Kyle Lucia Wu on the Gray Areas and Confusion of Microaggressions
This Week from the Reading Women Podcast
In this week’s episode, Kendra talks with Kyle Lucia Wu about her book, Win Me Something, which is out from Tin House.
From the episode:
Kendra: I wanted to talk for a little bit about her sense of looking for a place to belong, feeling like she doesn’t belong in either side of her family with her parents’ new families that they created after they split. She’s nannying for this woman named Natalie. And Natalie on the surface is this white, more liberal or progressive woman. And she’s trying to get her daughter to experience all these different things. But then you also have the fact that she still says racist things to Willa. And she still has these behaviors, but they’re not as direct. And it’s these microaggressions that combine to create this toxic part of this job that Willa has to experience. So for you, what was that process like writing that?
Kyle: Yeah, I wanted to focus on this experience of growing up around microaggressions rather than things that were more explicitly racist because I feel that the confusion of growing up in—or just existing, actually, I shouldn’t just say growing up—I feel that the confusion of existing around this kind of microaggressions is very confusing, especially if you don’t have real context or real information. And I feel like now, today, most people know what microaggressions are. But this is actually a really recent development that it’s made its way into the mainstream. So one of the reasons I specifically wanted the book to be set in 2013 rather than present day was because I felt that it was much more believable that a family who was, you know, liberal, like you say, just still would feel like they were liberal and fine, but wouldn’t really understand that some of the things that they were doing could be hurtful to this person that they employ.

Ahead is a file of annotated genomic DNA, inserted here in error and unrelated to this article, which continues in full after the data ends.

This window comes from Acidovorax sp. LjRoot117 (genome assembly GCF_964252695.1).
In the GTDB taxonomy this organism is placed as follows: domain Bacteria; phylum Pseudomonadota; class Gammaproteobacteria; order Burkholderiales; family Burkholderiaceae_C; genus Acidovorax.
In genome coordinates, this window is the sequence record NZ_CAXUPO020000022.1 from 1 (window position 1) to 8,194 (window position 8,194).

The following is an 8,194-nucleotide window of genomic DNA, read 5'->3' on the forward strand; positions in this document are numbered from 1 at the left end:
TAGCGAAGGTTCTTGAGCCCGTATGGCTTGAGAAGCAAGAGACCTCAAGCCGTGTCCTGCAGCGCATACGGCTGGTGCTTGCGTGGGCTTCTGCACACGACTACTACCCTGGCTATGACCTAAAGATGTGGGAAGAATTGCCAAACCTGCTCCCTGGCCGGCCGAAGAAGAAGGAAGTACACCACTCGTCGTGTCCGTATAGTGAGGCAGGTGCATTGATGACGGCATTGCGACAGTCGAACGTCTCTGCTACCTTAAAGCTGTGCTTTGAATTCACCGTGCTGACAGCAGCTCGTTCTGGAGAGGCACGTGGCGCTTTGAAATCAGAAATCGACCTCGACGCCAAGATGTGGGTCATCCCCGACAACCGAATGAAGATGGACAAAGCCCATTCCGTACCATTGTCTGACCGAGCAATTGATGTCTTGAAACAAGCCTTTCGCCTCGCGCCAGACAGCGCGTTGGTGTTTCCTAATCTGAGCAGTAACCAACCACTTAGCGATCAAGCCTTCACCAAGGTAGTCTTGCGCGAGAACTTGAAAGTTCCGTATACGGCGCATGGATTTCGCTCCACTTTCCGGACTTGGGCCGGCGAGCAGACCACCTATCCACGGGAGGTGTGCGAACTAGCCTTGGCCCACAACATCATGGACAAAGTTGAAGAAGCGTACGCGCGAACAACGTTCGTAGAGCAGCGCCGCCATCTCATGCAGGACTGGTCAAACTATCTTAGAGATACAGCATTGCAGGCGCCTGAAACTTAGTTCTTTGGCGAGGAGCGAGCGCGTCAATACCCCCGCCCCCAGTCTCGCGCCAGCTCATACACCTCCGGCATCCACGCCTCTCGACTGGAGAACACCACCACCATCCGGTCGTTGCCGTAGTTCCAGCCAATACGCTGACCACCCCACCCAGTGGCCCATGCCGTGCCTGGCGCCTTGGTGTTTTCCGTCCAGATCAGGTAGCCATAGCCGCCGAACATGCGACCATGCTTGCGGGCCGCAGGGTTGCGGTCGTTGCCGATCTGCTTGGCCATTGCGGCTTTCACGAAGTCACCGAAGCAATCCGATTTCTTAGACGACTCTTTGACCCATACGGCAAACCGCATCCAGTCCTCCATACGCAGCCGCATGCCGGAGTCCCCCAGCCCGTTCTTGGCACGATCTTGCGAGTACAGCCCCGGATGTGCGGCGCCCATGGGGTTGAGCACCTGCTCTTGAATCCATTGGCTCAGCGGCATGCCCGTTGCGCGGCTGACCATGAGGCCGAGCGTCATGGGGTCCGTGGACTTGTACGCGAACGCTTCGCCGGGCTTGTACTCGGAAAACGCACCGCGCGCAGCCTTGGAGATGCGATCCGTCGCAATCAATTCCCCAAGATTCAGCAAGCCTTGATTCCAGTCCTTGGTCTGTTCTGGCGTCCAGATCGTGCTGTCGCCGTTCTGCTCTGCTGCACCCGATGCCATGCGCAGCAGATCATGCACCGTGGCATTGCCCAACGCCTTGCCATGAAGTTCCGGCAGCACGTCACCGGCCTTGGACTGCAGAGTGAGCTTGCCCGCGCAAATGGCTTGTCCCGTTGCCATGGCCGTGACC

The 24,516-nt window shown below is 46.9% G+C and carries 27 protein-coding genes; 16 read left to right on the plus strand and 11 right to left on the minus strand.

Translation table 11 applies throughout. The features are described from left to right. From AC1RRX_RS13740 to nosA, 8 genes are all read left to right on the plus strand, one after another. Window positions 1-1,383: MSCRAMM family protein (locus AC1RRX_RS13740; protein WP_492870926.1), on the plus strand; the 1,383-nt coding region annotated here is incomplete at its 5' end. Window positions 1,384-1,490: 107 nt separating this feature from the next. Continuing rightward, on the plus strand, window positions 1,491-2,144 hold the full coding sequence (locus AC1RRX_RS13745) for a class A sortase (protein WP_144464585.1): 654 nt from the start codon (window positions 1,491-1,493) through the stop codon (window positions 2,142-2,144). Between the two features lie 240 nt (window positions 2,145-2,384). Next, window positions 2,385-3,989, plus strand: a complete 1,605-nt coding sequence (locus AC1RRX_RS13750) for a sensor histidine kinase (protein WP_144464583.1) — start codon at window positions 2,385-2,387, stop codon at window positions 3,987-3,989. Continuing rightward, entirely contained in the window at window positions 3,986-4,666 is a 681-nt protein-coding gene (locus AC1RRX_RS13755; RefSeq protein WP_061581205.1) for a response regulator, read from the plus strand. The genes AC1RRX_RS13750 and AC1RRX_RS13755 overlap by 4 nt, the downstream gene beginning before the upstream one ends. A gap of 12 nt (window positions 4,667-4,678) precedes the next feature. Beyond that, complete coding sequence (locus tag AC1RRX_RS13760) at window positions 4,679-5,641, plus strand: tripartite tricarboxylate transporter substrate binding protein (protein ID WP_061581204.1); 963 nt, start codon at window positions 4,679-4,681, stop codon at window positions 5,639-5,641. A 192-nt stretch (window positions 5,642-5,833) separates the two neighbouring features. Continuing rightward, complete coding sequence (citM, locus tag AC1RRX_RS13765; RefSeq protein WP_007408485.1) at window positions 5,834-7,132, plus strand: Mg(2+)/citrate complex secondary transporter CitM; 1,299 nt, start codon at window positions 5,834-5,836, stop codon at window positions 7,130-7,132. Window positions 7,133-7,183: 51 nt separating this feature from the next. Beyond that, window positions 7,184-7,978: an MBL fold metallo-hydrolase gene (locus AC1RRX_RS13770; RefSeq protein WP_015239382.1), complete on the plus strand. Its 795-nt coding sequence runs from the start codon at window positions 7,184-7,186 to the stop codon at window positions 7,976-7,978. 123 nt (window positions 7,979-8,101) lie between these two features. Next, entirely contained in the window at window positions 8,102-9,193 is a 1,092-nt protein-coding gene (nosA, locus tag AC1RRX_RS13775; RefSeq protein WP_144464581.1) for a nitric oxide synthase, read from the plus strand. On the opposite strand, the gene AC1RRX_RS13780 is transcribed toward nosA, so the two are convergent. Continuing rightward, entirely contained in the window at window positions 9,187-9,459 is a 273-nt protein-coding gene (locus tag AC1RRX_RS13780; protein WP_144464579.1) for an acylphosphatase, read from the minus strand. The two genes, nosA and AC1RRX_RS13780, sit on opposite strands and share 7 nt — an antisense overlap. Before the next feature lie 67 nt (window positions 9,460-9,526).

And because the book was so much about gray spaces and being in the margins, I felt that it made sense to focus on microaggressions, which are also kind of like in these gray spaces. They’re sometimes committed by people who are really well intentioned. And then that can be a defensive of things like that sometimes. People say, “oh, they didn’t mean it that way.” Or, “that wasn’t intentional.” And, well, is that a defense? And what does it mean? And how does that actually protect the people who are experiencing them? I feel that it just further muddles this field of how Willa knows how to interact with the world, how to engage with people.
How does she know who’s on her side or not on her side when she can’t quite tell what the impact or the intention or if anyone else hears what she’s hearing—because I think one of the things about microaggressions is that they can go really unnoticed by a lot of people. Not you, not whoever is experiencing it, vut sometimes you’re the only one who feels that impact, and no one else seems to feel it. It’s very difficult because you’re like, am I the one? Is this in my head? Did that really happen? Is my reaction right? And then it leads to this whole other sense of spiralling. So I was trying to capture just that confusion and the experience of living amongst things like that.